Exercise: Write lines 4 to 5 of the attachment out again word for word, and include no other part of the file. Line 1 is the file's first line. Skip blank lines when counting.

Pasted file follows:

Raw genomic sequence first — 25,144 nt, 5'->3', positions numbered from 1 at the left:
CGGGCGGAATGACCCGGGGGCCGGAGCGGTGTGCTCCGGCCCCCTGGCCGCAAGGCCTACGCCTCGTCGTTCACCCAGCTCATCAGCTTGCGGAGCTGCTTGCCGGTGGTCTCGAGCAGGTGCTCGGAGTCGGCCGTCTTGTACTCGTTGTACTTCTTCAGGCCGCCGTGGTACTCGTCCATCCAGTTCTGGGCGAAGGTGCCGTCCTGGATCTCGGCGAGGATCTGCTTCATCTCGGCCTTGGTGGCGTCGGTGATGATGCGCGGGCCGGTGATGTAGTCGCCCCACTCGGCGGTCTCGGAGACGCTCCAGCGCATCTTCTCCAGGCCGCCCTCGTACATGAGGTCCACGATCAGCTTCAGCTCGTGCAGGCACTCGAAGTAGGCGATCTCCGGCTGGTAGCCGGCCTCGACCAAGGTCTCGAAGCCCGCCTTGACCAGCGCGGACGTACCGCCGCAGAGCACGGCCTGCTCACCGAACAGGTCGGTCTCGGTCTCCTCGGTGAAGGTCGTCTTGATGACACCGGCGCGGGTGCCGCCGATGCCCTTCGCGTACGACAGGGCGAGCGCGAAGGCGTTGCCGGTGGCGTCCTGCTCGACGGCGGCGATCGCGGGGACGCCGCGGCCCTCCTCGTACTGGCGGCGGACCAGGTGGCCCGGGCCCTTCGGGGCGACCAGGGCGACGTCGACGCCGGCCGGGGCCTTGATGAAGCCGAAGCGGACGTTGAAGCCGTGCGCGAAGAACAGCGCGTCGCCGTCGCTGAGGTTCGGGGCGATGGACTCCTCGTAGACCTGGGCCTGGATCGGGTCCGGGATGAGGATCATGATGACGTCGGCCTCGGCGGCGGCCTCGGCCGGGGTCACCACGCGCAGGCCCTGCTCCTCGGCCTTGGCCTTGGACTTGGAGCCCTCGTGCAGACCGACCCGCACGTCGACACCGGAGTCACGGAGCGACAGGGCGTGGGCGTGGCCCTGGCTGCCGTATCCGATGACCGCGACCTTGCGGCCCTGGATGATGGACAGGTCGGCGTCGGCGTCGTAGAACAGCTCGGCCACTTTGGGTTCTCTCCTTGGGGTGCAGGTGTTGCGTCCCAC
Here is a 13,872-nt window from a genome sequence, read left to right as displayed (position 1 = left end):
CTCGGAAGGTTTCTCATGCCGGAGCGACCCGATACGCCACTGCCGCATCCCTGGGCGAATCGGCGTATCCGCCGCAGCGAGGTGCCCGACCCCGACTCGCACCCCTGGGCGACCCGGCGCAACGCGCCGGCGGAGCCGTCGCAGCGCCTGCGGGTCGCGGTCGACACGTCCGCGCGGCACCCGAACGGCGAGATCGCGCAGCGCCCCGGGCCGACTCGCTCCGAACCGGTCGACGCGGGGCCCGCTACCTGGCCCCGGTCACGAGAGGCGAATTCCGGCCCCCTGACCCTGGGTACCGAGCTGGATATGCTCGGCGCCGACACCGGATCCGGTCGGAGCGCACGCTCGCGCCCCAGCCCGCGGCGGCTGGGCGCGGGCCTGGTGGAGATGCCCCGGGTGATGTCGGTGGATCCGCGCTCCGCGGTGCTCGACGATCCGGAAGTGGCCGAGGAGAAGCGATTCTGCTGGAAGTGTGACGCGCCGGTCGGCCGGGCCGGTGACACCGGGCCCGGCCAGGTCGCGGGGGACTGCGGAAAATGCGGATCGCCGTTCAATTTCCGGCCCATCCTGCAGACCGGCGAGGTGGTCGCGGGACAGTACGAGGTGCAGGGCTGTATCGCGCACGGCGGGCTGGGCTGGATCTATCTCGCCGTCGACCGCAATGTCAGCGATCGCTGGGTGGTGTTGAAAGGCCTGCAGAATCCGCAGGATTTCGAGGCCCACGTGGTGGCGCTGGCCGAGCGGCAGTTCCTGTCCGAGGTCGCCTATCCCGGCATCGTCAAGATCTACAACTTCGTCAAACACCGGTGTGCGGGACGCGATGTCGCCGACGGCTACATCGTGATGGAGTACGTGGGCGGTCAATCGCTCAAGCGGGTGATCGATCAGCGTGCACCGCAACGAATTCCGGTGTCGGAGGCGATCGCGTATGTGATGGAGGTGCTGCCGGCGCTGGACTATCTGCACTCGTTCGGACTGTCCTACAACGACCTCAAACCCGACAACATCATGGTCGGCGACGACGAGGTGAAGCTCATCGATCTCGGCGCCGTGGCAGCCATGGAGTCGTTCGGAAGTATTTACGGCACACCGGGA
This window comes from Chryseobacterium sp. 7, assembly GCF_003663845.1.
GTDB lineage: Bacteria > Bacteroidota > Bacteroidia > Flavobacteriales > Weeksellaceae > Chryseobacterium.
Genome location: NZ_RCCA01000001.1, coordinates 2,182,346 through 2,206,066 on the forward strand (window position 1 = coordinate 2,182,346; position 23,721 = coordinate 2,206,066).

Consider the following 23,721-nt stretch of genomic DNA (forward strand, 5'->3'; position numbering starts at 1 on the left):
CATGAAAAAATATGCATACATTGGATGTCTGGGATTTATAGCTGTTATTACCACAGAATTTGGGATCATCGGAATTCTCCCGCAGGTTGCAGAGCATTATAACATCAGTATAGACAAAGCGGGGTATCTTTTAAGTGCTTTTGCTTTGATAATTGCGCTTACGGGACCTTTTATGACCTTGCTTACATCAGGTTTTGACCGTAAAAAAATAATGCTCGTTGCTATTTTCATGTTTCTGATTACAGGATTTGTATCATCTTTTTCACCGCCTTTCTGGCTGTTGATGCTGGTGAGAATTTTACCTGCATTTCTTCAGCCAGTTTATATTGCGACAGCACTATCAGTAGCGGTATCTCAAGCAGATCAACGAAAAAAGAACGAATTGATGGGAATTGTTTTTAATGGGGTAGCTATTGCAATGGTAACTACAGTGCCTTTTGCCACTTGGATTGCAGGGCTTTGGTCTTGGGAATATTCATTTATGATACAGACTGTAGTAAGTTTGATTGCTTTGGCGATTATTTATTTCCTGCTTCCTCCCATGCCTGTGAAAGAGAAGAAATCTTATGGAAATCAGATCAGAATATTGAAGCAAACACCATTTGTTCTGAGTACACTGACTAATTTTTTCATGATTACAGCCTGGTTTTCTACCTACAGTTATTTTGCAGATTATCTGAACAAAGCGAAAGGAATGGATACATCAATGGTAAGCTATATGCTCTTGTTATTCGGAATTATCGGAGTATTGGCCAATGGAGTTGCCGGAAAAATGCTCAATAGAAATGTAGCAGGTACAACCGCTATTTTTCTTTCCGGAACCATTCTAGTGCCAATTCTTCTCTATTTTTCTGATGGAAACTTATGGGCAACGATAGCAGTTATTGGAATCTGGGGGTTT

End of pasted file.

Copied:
CTCGGAAGGTTTCTCATGCCGGAGCGACCCGATACGCCACTGCCGCATCCCTGGGCGAATCGGCGTATCCGCCGCAGCGAGGTGCCCGACCCCGACTCGCACCCCTGGGCGACCCGGCGCAACGCGCCGGCGGAGCCGTCGCAGCGCCTGCGGGTCGCGGTCGACACGTCCGCGCGGCACCCGAACGGCGAGATCGCGCAGCGCCCCGGGCCGACTCGCTCCGAACCGGTCGACGCGGGGCCCGCTACCTGGCCCCGGTCACGAGAGGCGAATTCCGGCCCCCTGACCCTGGGTACCGAGCTGGATATGCTCGGCGCCGACACCGGATCCGGTCGGAGCGCACGCTCGCGCCCCAGCCCGCGGCGGCTGGGCGCGGGCCTGGTGGAGATGCCCCGGGTGATGTCGGTGGATCCGCGCTCCGCGGTGCTCGACGATCCGGAAGTGGCCGAGGAGAAGCGATTCTGCTGGAAGTGTGACGCGCCGGTCGGCCGGGCCGGTGACACCGGGCCCGGCCAGGTCGCGGGGGACTGCGGAAAATGCGGATCGCCGTTCAATTTCCGGCCCATCCTGCAGACCGGCGAGGTGGTCGCGGGACAGTACGAGGTGCAGGGCTGTATCGCGCACGGCGGGCTGGGCTGGATCTATCTCGCCGTCGACCGCAATGTCAGCGATCGCTGGGTGGTGTTGAAAGGCCTGCAGAATCCGCAGGATTTCGAGGCCCACGTGGTGGCGCTGGCCGAGCGGCAGTTCCTGTCCGAGGTCGCCTATCCCGGCATCGTCAAGATCTACAACTTCGTCAAACACCGGTGTGCGGGACGCGATGTCGCCGACGGCTACATCGTGATGGAGTACGTGGGCGGTCAATCGCTCAAGCGGGTGATCGATCAGCGTGCACCGCAACGAATTCCGGTGTCGGAGGCGATCGCGTATGTGATGGAGGTGCTGCCGGCGCTGGACTATCTGCACTCGTTCGGACTGTCCTACAACGACCTCAAACCCGACAACATCATGGTCGGCGACGACGAGGTGAAGCTCATCGATCTCGGCGCCGTGGCAGCCATGGAGTCGTTCGGAAGTATTTACGGCACACCGGGA
This window comes from Chryseobacterium sp. 7, assembly GCF_003663845.1.